5. You've seen these pictures already, but I'll show a composite again as a refresher. We looked at that trailer tongue protruding from a concrete foundation, and the building apparently built around a trailer, and decided that we had to ask about the structure. Besides, we were jonesing for 'cue. We climbed the steps and went inside. Yep, it's a concession trailer with a building around it! When they opened for business on 2 September 2016, it was just the trailer. (It's still taxed as a concession trailer. I assume that's an advantage over being taxed as a restaurant.) The young man greeted us cheerily and invited us to look around and have a seat: there are three tables of varying sizes, and extra chairs for people to sit as they wait for their take-out orders. What would we like to eat? We learned about the brisket. It's cooked on the premises every day, mixed with his and his wife's own sauce of melted butter, herbs, salt and pepper (and vinegar?) and rewarmed upon demand. Barbecue sauce of their own devising is served with it. The meat is usually dipped in the sauce when served, but we could have the sauce on the side. We could buy brisket sandwiches, or buy brisket by the pound to take home. Take a close look at this menu. Build your own burrito! Pick your meat, pick your additions - what kind of cheese, chili, other fillers. Brisket in a burrito? I'd never had that. While we were looking over the menu the owner chatted on. He was a merry man, full of jokes and stories. He had been in the U.S. Navy, first on a destroyer and then on an aircraft carrier. While we were chatting another customer came in, and the talk came round to military service experience. Then it came back to food, sort of. "Do you know what a MOAB is?" he asked us. I thought quickly. I was fairly sure he was punning on, but not directly referring to, the military ordinance currently going by that nickname. "Mother Of All Burritos?" I guessed. He laughed. I had guessed correctly. This particular burrito involved 5 extra-large tortillas overlapping each other to make a long wrap, some of each meat, some of each filling, and so on. If I recall correctly, it had weighed 5 pounds. He's considered putting something like that up on the menu, but decided against it. How would he charge for that? How many people would be needed to order one? I'd expected us to order brisket sandwiches for lunch, but my darling surprised me. "Let's get brisket to go for dinner tonight, and some chili cheese fries to tide us over until then." I was quietly dismayed. I have never, ever liked chili cheese fries. The cognitive dissonance of putting something heavy and gooey over long, thin fried potatoes is just too great to sound appealing. Then again, I haven't had chili cheese fries since I was about 8 years old, at an age when I didn't like chili under any circumstance. Maybe I'd been missing something. The proprietor assured us that he and his wife make the fries fresh with each order, make the chili on the premises, and offer a choice of cheese. I considered ordering regular fries for myself, but decided to keep an open mind. We placed our order, and he began adding up the charges. "Is either of you a veteran?" My darling is. "Well, that's a 10% discount!" The young man and his wife believe strongly that Service personnel (including domestic service people like firefighters and peace officers), who have given to their country, deserve something in return. Then he handed my darling a permanent marker. "The only condition is that you sign our wall." My darling signed. More customers came in. One warned us that the food was plentiful. A burger from this place was a four-hour affair, and he was still full from yesterday's experience. "I'll be eating lightly today!" Our brisket came before the chili cheese fries. The conversation was fun while we waited. Eventually, our chili cheese fries arrived. We boggled and goggled. If you are grossed out by fats and carbs, look away. Now. This was a paean to glorious excess. In my mind, the only thing wrong with it was - well, everything about its dietary implications. The chili was tangy - a little sweet, with a little bite, but not too much of either. The cheeses (I had asked for both cheddar and jack) were melted just the right amount, and a nice counterbalance to the chili flavor. I decided that my cognitive dissonance could be overcome. Everything about this was delicious, if you aren't horrified by fat and carbs. While we gamely struggled with our "light lunch", the owner expounded on the fries. He said that he or his wife cuts the potato when an order comes, not a moment before. They only use Idaho Russet potatoes. No other potato has the right starch content. Judging by the size of this order, I'd say they must use "jumbo baker" sized Idaho Russets. When people ask for crispy fries, he said, he warns them that the fries will turn black. Apparently the owners don't rinse the surface starch off or mess around with double frying or other steps that have been discussed in these forums to produce crispy golden fries. On the other hand, this is honest potato - not the extruded stuff so common in fast food joints. Eventually, we gave up the struggle and saved the rest for later. About half the order of chili cheese fries remained. I was very glad I hadn't ordered plain fries for myself. We bundled it all up, thanked them, wished them well, and went home. Not shown: the almost-pint of barbecue sauce, and a separate container of pickles and onion slices. This is the sort of place I would expect to have featured on Jane and Michael Stern's Road Food series. The food was good and excessively plentiful, the people are friendly, and the place is conveniently located on U.S. Highway 54 - a highway with enough traffic to support business but not so heavily traveled as an Interstate Freeway with its frequent fast-food-chain joints. It's inexpensive. The entire bill, with our 10% discount, was $15. We hope they do well, but we fear that they undercharge. Clearly, they're enjoying themselves. We wish them the best of luck.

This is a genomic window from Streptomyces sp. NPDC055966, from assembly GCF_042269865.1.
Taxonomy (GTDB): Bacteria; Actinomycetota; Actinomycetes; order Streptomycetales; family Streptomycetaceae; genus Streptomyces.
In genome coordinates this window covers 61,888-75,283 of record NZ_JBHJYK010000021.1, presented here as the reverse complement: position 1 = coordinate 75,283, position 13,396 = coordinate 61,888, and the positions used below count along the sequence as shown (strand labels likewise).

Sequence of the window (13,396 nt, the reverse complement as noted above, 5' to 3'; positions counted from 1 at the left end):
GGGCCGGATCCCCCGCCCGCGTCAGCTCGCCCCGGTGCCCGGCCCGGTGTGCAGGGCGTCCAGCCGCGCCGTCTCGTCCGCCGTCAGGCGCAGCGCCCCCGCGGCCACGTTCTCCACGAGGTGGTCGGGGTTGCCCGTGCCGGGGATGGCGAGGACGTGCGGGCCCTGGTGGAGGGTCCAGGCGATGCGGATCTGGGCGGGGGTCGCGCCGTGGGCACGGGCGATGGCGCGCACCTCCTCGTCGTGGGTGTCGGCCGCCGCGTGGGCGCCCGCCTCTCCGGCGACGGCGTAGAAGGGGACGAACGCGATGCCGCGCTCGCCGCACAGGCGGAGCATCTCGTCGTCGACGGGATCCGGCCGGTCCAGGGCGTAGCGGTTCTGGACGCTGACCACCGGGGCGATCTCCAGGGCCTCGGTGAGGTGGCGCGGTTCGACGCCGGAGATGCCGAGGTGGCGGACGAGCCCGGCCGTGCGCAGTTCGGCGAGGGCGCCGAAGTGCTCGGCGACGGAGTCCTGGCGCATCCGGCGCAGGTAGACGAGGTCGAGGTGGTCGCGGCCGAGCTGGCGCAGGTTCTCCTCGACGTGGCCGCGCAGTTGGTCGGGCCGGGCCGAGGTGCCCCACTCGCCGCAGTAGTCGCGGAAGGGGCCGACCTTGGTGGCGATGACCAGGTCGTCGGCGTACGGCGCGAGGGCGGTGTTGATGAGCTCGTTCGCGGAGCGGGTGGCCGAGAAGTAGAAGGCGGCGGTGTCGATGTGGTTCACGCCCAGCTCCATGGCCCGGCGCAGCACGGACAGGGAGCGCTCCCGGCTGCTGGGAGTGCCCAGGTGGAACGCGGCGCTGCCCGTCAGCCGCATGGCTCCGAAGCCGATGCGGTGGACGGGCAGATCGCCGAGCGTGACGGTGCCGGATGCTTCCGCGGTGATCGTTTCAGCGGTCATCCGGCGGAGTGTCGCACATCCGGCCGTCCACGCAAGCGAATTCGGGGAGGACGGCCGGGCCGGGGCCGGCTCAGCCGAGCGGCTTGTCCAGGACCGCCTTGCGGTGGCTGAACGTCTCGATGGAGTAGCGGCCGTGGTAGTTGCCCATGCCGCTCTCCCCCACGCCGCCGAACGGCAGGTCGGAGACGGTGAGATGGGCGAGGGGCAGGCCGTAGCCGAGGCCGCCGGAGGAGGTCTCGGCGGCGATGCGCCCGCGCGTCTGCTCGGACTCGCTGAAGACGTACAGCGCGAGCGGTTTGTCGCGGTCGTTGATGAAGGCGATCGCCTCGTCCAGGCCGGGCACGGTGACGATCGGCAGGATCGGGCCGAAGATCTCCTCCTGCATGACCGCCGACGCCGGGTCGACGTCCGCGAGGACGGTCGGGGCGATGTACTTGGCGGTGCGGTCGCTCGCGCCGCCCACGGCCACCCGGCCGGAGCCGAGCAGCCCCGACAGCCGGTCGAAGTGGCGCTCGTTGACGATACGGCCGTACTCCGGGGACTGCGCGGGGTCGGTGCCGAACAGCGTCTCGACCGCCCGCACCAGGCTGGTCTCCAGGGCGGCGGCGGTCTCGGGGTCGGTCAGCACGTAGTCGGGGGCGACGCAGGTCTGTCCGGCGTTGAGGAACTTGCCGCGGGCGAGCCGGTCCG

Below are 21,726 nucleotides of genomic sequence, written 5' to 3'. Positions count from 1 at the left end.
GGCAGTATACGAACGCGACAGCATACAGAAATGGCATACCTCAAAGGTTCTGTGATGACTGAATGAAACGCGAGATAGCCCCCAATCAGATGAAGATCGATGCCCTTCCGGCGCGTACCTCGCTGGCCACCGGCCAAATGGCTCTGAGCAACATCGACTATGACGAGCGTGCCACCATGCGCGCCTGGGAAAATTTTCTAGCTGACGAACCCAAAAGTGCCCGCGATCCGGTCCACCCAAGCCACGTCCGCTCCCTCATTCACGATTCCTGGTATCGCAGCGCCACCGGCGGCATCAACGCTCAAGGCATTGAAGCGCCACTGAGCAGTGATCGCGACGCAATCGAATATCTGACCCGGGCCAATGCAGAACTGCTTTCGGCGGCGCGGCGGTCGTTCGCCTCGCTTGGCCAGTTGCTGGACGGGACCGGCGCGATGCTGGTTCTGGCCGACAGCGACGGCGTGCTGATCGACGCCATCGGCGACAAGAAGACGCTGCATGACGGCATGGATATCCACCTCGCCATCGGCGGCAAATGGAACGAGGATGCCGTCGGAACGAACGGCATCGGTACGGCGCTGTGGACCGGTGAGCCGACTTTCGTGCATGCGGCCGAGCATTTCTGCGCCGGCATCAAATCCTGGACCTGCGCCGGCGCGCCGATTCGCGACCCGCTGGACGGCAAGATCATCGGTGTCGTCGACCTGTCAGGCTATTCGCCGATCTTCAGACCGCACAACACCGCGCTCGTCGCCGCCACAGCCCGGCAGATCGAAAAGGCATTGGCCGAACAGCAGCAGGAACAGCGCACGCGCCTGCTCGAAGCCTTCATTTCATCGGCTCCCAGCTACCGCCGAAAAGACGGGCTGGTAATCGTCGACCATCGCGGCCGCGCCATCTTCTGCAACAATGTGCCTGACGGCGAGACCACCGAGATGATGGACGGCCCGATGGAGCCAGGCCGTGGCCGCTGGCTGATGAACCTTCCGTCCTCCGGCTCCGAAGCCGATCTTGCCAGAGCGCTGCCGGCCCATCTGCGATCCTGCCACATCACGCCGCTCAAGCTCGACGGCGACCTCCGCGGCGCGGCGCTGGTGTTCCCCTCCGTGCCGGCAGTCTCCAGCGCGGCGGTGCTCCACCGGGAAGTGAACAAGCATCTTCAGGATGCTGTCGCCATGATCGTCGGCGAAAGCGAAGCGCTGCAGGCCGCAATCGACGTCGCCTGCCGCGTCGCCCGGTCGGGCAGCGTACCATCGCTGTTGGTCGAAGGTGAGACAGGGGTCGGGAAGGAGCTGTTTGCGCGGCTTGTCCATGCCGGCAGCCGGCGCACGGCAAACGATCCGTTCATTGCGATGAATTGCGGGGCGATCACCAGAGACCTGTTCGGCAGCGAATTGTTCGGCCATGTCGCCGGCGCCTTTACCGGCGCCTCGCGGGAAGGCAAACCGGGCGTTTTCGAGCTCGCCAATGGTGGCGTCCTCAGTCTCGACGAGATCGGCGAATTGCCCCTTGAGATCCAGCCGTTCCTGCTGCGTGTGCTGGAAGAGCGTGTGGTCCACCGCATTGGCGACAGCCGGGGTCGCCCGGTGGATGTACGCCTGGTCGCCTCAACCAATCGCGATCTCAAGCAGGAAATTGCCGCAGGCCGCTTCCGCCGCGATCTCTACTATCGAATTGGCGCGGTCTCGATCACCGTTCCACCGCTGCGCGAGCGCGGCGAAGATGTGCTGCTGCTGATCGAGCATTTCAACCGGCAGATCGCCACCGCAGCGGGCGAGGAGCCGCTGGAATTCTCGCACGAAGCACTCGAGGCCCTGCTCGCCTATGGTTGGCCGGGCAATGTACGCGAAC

6. In addition to Amazon, most kitchen stores I've seen now carry the silicone lids. I think Bed, Bath and Beyond carries them as well.